But the veteran pitcher went another two frames for the heck of it, proving he is ready to rejoin his Boston teammates after throwing seven innings of shutout baseball for the Triple-A Pawtucket Red Sox in what he hopes is his final Minor League rehab outing.
In fact, Schilling said he could have gone longer if need be.
In his third rehab appearance with PawSox, Schilling scattered four hits, did not issue a walk and struck out four host Columbus Clippers in Pawtucket's 5-4 win in 10 innings.
Of course, results meant little to Schilling, whose main concern was how his right shoulder continues to feel since being placed on the disabled list since June 19 with tendinitis.
"I threw a lot of strikes, used different pitches, worked on my command and got some quick outs," Schilling said. "To get up and down seven times, warm up and feel strong is a good thing."
Assuming the 40-year-old right-hander feels no ill effects over the next few days, he could be back in the Boston rotation as early as Aug. 5 against the Seattle Mariners at Safeco Field.
Schilling is 6-4 with a 4.20 ERA in 94 1/3 Major League innings this season, with 71 strikeouts and 19 walks.
In his previous two outings with the PawSox, the six-time All-Star had struck out a combined 14 batters while allowing just four hits over eight scoreless innings. Add Tuesday's start, and he's tallied a total of 15 scoreless innings.
"I'm healthy and I'm strong. That's all that counts," Schilling declared. "These [scoreless] innings don't count toward trying to win a pennant. It's starts counting again Sunday or Monday."
Schilling didn't flinch Tuesday when his defense proved shaky early, with shortstop Jed Lowrie allowing the second batter of the game to reach on a throwing error. Three pitches later, Schilling struck out Michael Restovich to end the threat.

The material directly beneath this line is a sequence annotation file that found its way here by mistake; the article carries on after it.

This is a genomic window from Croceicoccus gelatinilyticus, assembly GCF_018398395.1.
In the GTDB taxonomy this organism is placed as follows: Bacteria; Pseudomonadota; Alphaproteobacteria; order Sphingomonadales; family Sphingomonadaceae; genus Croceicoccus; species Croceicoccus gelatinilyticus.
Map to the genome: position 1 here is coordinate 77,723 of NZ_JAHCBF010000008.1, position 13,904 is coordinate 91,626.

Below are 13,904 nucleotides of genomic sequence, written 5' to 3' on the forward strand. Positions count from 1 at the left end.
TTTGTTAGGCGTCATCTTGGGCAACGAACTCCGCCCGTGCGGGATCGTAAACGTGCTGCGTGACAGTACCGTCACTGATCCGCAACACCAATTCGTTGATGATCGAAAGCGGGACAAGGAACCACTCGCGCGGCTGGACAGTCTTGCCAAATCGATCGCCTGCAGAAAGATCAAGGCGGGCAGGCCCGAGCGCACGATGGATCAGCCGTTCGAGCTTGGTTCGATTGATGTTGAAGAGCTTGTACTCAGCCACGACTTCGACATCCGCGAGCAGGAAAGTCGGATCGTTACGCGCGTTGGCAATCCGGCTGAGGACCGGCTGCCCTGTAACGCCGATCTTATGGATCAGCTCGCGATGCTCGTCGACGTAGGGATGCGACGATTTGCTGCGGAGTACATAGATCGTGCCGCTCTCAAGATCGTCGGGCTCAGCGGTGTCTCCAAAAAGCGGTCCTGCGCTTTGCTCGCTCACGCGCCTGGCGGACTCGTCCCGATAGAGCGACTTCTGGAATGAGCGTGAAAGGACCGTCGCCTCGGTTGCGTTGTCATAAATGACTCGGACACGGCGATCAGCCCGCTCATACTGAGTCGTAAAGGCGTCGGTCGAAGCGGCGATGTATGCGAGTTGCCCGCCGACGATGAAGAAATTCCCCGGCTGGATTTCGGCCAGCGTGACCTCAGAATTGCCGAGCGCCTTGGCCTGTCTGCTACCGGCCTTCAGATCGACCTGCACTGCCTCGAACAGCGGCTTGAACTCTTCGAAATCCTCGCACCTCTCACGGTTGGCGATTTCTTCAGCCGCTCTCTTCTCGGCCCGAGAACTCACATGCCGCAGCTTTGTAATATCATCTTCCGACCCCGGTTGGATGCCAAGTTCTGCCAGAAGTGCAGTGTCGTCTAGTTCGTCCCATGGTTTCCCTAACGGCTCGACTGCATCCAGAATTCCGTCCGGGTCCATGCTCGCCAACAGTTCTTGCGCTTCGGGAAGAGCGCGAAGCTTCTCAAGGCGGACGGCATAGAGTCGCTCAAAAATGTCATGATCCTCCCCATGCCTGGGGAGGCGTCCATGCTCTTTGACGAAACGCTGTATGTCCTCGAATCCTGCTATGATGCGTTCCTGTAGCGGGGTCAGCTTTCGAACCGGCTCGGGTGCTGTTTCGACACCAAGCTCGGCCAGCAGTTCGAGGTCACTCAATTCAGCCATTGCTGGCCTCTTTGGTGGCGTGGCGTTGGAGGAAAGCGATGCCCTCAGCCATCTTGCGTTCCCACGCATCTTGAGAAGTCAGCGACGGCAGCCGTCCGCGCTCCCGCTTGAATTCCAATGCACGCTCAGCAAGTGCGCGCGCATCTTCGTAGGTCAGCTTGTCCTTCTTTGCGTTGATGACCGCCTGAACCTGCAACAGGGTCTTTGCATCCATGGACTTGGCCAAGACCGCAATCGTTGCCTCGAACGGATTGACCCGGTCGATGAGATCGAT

He needed only nine pitches to get through the second, picking up his second strikeout when George Lombard went down looking to end the inning.
Schilling surrendered his first hit with two outs in the fourth on a comebacker that smacked off his shin. Again, he needed only three pitches to get out of the inning.
Asked if the ball stung him, Schilling replied, "No, he didn't hit it hard enough."
The Clippers reached two more times over the next three innings but got no further than first base, grounding out to end each frame.
"Contrary to the first couple times out, my splitter wasn't working very well tonight," Schilling said. "I just couldn't bounce it. But when they made contact, they got some ground-ball outs."
Before Schilling left for the locker room, the PawSox backed their celebrity starter with a pair of early runs. Lowrie reached on a double in the first and scored three batters later on a fielder's choice by Brandon Moss.
In the second, the first two PawSox reached on singles, with George Kottaras scoring on Bobby Scales' sacrifice fly to center field.
One-out RBI hits in the sixth by Jeff Bailey and Kottaras handed Schilling a 4-0 lead.
That advantage didn't last long after Schilling headed for the showers. Reliever Craig Breslow promptly dished up four runs in the eighth that ultimately forced extra innings.
Before Columbus' late rally, it wasn't lost on Schilling that throughout his start, he was loudly supported by the 7,114 fans at Cooper Stadium. They greeted him with standing ovations when he entered and exited the game.
This from fans in their first season supporting the Triple-A affiliate of the Washington Nationals after 31 years as the New York Yankees' top Minor League team.
"It's just Red Sox Nation," Schilling said with a knowing shrug. "It's no surprise. They're like ants, they're everywhere."
Columbus manager John Stearns called the pregame atmosphere "Major League" -- before Schilling even stepped foot on the mound he last graced 18 years ago as a member of the Rochester Red Wings.
During the 1989 season, a young Schilling went 1-2 in three starts against the Clippers.
Although Columbus is a good two-hour-plus plane ride from Boston, Schilling said it felt like he was pitching home, not in old enemy territory.
"[Red Sox] fans in every city are loud enough to make you feel like you're in Boston," he said.
If Schilling has his way, he won't have to pretend much longer.
Stephanie Storm is a contributor to MLB.com. This story was not subject to the approval of Major League Baseball or its clubs.